my life as a sidewalk.

There is so much beauty in the world, almost too much for any of us to see in an entire lifetime. Most of it does not hit us until we really open our eyes. A lot of people my age seem to be living with sunglasses on. Their vision and the events occurring around them are dimmed. Once we open our eyes we see how much beauty is really present at all times. From the seemingly post-apocalyptic  slums of Detroit to the view from my front porch, there is beauty. The clouds in the night sky part to reveal the glorious light emitting from the moon above.

The seasons change exactly like we do. Who you were is not who you were a year ago. Who you are now is a more mature version of your former self. Who you are now is yourself version 2.0 in this ever changing vessel you call you body. Some of us do not treat these vessels the way we should. We damage these vessels with alcohol and other toxins. Luckily our bodies are resilient and can withstand this abuse we put them through. Just like our souls our bodies can take the pressure and the pain we cause them. It is slightly ironic how we say we do these things to have fun and live when it is our very vessels we are damaging.

The sidewalks you walk on will never be the same. On these sidewalks cracks form and are fixed only to be broken again. Very much like the sidewalks we walk on we are always changing. We will be forever changing. The decisions we make shape our being. The constant being the human need for love that is felt universally.We walk down the sidewalk of life through the cracks to the end of the block to the curb that signals changes both positive and negative.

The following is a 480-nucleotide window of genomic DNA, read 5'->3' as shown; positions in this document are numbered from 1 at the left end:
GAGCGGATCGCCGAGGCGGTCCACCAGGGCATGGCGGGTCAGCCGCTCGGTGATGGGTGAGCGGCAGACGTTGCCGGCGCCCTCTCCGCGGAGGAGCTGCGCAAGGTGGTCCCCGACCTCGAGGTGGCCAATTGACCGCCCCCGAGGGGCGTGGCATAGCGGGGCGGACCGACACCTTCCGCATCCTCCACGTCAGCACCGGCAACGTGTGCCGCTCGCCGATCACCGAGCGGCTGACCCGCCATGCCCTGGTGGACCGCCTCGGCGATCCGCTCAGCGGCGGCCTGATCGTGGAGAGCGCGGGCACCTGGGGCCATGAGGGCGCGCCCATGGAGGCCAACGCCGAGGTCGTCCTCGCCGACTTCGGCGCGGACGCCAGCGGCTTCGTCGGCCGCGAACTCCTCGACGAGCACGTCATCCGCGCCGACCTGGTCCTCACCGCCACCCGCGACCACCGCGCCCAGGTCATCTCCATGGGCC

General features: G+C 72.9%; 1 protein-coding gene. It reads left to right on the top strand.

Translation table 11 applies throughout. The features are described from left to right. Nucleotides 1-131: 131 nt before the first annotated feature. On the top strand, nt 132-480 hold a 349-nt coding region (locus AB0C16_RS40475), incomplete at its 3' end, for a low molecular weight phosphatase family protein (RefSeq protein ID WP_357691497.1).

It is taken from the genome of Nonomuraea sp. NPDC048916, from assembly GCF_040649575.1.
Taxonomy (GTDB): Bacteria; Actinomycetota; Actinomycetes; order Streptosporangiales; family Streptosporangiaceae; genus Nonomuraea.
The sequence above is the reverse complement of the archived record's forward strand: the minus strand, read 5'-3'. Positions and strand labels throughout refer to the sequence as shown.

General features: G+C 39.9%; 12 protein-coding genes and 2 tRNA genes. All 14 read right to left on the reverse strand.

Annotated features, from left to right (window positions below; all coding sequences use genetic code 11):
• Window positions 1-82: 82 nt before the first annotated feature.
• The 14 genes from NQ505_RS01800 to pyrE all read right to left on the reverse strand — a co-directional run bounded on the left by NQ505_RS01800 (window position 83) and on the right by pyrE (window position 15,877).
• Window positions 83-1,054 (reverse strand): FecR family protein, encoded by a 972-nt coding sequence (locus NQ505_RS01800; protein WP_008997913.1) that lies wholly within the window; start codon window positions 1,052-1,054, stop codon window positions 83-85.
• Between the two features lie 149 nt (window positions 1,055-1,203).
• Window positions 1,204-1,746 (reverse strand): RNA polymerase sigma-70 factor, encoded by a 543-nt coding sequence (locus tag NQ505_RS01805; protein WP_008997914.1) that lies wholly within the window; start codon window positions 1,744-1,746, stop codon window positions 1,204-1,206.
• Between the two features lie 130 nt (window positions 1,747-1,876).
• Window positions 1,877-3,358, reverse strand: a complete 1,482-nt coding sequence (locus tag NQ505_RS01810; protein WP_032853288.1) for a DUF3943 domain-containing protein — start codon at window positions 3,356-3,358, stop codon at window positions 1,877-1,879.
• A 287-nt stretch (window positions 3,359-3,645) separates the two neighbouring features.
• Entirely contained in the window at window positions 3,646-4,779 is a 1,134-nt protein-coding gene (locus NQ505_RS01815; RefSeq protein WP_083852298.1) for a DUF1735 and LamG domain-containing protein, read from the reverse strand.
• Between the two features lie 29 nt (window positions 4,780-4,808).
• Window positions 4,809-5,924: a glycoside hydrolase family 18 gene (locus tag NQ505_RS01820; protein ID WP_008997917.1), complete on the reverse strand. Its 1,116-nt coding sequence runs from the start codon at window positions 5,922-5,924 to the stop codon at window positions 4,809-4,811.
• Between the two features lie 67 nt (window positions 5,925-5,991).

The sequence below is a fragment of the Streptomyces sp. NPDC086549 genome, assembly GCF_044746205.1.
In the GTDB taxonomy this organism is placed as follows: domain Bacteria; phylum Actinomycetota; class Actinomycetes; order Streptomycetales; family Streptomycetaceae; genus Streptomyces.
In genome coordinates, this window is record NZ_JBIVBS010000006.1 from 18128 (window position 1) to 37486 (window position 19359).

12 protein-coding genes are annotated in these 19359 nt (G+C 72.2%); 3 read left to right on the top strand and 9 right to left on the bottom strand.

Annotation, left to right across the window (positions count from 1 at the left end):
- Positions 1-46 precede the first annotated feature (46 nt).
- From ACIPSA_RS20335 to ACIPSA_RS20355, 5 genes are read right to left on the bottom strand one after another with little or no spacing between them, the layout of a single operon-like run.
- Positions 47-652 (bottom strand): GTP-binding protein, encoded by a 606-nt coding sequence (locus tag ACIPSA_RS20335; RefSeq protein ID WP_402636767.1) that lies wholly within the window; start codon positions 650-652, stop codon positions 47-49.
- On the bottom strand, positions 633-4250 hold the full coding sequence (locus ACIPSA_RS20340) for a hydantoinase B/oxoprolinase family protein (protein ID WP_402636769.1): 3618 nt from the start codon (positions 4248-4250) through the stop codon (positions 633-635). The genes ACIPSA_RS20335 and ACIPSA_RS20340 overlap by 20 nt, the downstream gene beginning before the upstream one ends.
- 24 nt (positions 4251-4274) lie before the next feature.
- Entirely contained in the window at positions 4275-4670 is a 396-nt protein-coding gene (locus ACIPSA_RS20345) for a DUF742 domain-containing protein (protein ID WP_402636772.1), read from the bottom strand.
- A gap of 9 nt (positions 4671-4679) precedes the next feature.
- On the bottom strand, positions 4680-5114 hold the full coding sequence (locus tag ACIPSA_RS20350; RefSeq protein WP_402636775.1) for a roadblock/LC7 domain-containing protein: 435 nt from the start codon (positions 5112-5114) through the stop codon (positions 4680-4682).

I would like to think that at age twenty-one my optimism is at its very peak right now. I now see what is ahead of me.I see the end of this block and want to leap feet first onto the next one. There is no choice but to go forward. If you are not going forward then what are you doing? There is plenty of sidewalk that welcomes you. It welcomes you to explore it, to feel the cracks, to see the grass creeping up under it, but then always to recover. I can see for miles.


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